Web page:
Finance:Capital Adequacy Directive

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Directive 93/6/EEC
European Union directive
Titleon the capital adequacy of investments firms and credit institutions
Made byCouncil of the European Communities
Made underfirst and third sentences of Article 57 (2) of TEEC
Journal referenceOJ L 141, 11 June 1993, p. 1–26
History
Date made15 March 1993
Implementation date1 July 1995
Applies from31 December 1995
Other legislation
Amended byDirective 98/33/EC, Directive 2002/87/EC, Directive 2004/39/EC and Directive 2005/1/EC
Replaced byDirective 2006/49/EC
Repealed

The Capital Adequacy Directive was a European directive that aimed to establish uniform capital requirements for both banking firms and non-bank securities firms, first issued in 1993 and revised in 1998. These was superseded by the Capital Requirements Directives starting in 2006.

History

The original 93/6/EEC (CAD1) directive was amended by 98/31/EEC (CAD2), to incorporate banks' own estimate of capital using value-at-risk techniques. Annex 1 models were virtually unchanged by CAD2, so there has been no change in the CAD1 regime.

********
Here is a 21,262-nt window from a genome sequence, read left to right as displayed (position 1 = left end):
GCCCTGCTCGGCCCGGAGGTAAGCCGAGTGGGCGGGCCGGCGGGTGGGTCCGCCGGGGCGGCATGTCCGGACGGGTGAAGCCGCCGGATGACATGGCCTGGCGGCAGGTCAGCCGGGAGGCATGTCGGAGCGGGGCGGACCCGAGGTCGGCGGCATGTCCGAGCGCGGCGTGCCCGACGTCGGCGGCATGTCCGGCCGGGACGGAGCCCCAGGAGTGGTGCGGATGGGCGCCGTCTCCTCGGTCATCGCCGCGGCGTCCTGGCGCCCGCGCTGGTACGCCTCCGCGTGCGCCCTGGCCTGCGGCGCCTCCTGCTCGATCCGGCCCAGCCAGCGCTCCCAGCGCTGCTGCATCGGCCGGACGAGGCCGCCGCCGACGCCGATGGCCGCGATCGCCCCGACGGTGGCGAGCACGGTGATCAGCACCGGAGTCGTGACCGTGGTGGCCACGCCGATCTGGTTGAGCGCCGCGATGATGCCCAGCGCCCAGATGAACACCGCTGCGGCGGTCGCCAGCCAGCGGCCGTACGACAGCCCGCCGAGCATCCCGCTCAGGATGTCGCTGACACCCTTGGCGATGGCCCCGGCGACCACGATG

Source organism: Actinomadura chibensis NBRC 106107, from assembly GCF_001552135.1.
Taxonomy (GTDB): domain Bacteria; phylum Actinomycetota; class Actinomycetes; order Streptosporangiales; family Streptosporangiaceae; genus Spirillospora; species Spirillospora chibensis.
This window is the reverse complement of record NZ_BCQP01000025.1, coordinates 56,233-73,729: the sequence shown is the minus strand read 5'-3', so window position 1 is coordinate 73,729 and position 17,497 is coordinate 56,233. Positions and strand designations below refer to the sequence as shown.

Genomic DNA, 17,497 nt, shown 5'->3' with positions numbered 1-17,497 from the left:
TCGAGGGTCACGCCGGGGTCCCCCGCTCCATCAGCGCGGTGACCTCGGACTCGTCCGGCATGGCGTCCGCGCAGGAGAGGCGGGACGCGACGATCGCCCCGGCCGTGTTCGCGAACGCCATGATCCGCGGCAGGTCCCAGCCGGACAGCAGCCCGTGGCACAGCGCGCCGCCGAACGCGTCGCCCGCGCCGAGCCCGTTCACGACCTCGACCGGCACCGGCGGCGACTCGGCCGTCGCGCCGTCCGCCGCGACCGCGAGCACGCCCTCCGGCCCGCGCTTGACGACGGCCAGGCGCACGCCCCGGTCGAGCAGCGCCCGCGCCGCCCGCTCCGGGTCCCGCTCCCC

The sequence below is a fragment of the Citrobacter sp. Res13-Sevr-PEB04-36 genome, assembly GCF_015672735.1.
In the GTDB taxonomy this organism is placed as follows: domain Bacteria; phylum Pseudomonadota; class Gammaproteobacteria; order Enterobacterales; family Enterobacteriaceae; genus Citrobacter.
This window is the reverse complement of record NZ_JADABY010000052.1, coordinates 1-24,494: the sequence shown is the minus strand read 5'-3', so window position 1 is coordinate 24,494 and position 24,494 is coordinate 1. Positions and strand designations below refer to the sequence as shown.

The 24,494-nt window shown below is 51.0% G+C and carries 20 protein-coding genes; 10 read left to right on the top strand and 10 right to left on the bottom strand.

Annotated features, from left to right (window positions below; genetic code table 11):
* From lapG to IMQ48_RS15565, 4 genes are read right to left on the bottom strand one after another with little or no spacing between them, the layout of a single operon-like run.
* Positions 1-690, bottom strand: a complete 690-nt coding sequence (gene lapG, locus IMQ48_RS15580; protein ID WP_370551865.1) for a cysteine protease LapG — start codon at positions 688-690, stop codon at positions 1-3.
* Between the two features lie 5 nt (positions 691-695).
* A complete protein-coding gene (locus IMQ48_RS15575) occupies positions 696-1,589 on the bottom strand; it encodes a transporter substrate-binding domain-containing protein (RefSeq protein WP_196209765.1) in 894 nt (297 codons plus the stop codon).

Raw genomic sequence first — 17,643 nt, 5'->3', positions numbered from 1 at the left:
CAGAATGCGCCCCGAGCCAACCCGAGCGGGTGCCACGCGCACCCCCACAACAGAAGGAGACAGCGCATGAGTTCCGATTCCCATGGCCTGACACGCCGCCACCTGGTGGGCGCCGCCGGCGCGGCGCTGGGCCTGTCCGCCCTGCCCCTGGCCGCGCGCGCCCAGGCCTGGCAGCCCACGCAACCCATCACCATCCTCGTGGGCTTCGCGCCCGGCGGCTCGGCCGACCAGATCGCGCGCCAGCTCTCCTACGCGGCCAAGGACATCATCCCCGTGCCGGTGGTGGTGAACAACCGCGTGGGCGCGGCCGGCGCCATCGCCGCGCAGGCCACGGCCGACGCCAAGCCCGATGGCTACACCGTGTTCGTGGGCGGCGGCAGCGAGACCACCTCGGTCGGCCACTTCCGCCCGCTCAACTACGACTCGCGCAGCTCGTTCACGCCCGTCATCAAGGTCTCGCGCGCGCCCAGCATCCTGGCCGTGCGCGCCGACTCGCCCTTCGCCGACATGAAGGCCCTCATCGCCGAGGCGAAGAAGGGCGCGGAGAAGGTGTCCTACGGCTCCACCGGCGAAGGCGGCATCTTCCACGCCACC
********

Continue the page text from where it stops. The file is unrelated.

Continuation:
A third revision of the directive 2006/49/EC was issued on 14 June 2006 and would use the new name of Capital Requirements Directive (CRD) . This came into force together with recast of a related banking directive on 20 July 2006. The main change was the adoption of Basel II guidelines into the directive.[1]

In 2009, 2010 and 2013, three further revisions were issued known as CRD II, CRD III and CRD IV. The legislation on this matter current as of 2016 is known as the CRD IV package (Capital Requirements Regulation and Directive).

References

External links

For further information see the European Commission web site: Free movement of services / Financial Services / Banking / Regulatory Capital